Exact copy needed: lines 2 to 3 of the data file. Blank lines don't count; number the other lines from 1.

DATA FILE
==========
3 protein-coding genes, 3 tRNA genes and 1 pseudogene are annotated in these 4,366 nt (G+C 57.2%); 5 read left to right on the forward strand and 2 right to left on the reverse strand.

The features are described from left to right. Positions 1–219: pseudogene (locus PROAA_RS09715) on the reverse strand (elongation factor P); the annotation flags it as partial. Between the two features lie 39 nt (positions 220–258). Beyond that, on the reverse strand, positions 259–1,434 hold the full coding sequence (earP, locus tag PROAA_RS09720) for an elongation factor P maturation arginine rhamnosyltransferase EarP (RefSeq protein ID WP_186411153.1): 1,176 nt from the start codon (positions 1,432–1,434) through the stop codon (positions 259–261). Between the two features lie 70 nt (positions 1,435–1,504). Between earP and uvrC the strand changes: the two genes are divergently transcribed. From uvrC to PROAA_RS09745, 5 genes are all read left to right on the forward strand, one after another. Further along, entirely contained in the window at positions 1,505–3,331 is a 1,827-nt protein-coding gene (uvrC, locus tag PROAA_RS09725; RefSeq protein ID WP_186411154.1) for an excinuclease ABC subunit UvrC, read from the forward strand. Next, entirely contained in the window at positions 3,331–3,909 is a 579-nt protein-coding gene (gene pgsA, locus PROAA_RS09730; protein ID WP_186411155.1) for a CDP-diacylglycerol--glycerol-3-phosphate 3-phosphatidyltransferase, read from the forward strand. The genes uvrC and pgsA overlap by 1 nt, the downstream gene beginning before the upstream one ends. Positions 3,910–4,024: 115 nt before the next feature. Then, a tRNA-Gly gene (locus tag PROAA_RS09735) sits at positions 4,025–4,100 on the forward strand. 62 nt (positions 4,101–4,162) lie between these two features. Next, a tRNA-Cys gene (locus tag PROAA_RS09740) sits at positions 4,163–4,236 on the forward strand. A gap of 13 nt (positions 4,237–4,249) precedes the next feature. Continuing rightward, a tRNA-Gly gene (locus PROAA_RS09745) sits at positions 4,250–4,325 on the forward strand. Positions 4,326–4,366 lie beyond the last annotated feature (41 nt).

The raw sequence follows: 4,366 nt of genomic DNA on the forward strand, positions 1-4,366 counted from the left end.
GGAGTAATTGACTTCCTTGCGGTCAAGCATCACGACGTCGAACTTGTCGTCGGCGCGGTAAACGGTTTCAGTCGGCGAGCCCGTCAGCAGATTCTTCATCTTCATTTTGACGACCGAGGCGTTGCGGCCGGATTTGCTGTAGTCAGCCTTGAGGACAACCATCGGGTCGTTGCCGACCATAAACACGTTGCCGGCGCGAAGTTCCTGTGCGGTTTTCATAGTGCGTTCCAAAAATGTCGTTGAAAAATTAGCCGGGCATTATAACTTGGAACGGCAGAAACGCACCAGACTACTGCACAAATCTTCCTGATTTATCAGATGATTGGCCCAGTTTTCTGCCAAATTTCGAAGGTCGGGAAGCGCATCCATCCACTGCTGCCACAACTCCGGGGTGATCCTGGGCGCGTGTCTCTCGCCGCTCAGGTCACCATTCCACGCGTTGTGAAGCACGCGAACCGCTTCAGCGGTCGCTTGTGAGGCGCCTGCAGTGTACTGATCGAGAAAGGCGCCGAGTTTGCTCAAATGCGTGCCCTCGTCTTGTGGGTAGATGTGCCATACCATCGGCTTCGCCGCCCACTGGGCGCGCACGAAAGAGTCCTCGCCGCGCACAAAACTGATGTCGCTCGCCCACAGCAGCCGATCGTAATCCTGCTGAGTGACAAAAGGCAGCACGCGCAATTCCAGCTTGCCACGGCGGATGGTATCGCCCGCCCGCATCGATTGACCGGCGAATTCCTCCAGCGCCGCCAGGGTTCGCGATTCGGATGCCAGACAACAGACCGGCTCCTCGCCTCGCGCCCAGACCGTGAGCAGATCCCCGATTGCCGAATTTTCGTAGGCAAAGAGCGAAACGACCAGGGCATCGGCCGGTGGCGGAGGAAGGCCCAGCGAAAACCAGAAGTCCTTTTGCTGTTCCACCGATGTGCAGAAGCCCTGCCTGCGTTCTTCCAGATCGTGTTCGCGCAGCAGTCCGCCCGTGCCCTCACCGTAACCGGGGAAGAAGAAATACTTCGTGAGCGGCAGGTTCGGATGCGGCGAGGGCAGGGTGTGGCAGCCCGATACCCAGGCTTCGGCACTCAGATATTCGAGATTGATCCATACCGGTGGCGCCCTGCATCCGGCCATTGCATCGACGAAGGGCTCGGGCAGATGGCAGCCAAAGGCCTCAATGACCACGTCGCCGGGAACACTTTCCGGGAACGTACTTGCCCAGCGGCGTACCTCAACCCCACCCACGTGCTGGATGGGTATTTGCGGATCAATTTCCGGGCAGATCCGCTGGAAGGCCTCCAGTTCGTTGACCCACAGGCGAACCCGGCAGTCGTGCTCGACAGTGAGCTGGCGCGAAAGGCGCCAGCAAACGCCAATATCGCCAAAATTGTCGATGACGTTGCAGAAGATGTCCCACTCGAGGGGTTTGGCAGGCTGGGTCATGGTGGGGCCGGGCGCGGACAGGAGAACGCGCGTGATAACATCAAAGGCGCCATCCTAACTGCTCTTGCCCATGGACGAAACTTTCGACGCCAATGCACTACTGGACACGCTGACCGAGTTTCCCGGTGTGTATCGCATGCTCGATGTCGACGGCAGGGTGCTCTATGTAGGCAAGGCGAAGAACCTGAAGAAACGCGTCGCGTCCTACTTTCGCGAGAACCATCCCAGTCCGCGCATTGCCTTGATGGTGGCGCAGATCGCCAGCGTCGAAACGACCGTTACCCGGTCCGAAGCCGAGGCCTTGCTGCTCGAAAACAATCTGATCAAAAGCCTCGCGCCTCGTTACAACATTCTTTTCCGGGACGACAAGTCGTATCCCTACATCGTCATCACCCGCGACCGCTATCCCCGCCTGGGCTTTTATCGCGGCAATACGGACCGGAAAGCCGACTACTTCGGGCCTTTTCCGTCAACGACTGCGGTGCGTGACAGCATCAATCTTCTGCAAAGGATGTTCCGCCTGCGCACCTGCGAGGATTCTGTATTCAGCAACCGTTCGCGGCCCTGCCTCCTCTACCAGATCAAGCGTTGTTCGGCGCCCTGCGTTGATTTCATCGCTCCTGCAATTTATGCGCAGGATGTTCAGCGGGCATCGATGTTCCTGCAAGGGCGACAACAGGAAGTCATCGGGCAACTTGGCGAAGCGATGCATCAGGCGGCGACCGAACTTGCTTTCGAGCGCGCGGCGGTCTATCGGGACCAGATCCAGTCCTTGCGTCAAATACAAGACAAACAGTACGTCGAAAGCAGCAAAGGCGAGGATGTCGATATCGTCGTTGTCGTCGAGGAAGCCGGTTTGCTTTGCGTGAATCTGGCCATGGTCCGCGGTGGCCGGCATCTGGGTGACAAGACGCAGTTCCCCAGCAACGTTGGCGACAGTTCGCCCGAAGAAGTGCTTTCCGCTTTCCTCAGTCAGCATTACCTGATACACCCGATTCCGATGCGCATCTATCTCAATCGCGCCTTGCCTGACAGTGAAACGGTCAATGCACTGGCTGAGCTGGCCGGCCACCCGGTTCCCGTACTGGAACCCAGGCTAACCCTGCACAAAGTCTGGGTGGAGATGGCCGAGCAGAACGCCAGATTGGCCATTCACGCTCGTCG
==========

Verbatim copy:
The features are described from left to right. Positions 1–219: pseudogene (locus PROAA_RS09715) on the reverse strand (elongation factor P); the annotation flags it as partial. Between the two features lie 39 nt (positions 220–258). Beyond that, on the reverse strand, positions 259–1,434 hold the full coding sequence (earP, locus tag PROAA_RS09720) for an elongation factor P maturation arginine rhamnosyltransferase EarP (RefSeq protein ID WP_186411153.1): 1,176 nt from the start codon (positions 1,432–1,434) through the stop codon (positions 259–261). Between the two features lie 70 nt (positions 1,435–1,504). Between earP and uvrC the strand changes: the two genes are divergently transcribed. From uvrC to PROAA_RS09745, 5 genes are all read left to right on the forward strand, one after another. Further along, entirely contained in the window at positions 1,505–3,331 is a 1,827-nt protein-coding gene (uvrC, locus tag PROAA_RS09725; RefSeq protein ID WP_186411154.1) for an excinuclease ABC subunit UvrC, read from the forward strand. Next, entirely contained in the window at positions 3,331–3,909 is a 579-nt protein-coding gene (gene pgsA, locus PROAA_RS09730; protein ID WP_186411155.1) for a CDP-diacylglycerol--glycerol-3-phosphate 3-phosphatidyltransferase, read from the forward strand. The genes uvrC and pgsA overlap by 1 nt, the downstream gene beginning before the upstream one ends. Positions 3,910–4,024: 115 nt before the next feature. Then, a tRNA-Gly gene (locus tag PROAA_RS09735) sits at positions 4,025–4,100 on the forward strand. 62 nt (positions 4,101–4,162) lie between these two features. Next, a tRNA-Cys gene (locus tag PROAA_RS09740) sits at positions 4,163–4,236 on the forward strand. A gap of 13 nt (positions 4,237–4,249) precedes the next feature. Continuing rightward, a tRNA-Gly gene (locus PROAA_RS09745) sits at positions 4,250–4,325 on the forward strand. Positions 4,326–4,366 lie beyond the last annotated feature (41 nt).

The raw sequence follows: 4,366 nt of genomic DNA on the forward strand, positions 1-4,366 counted from the left end.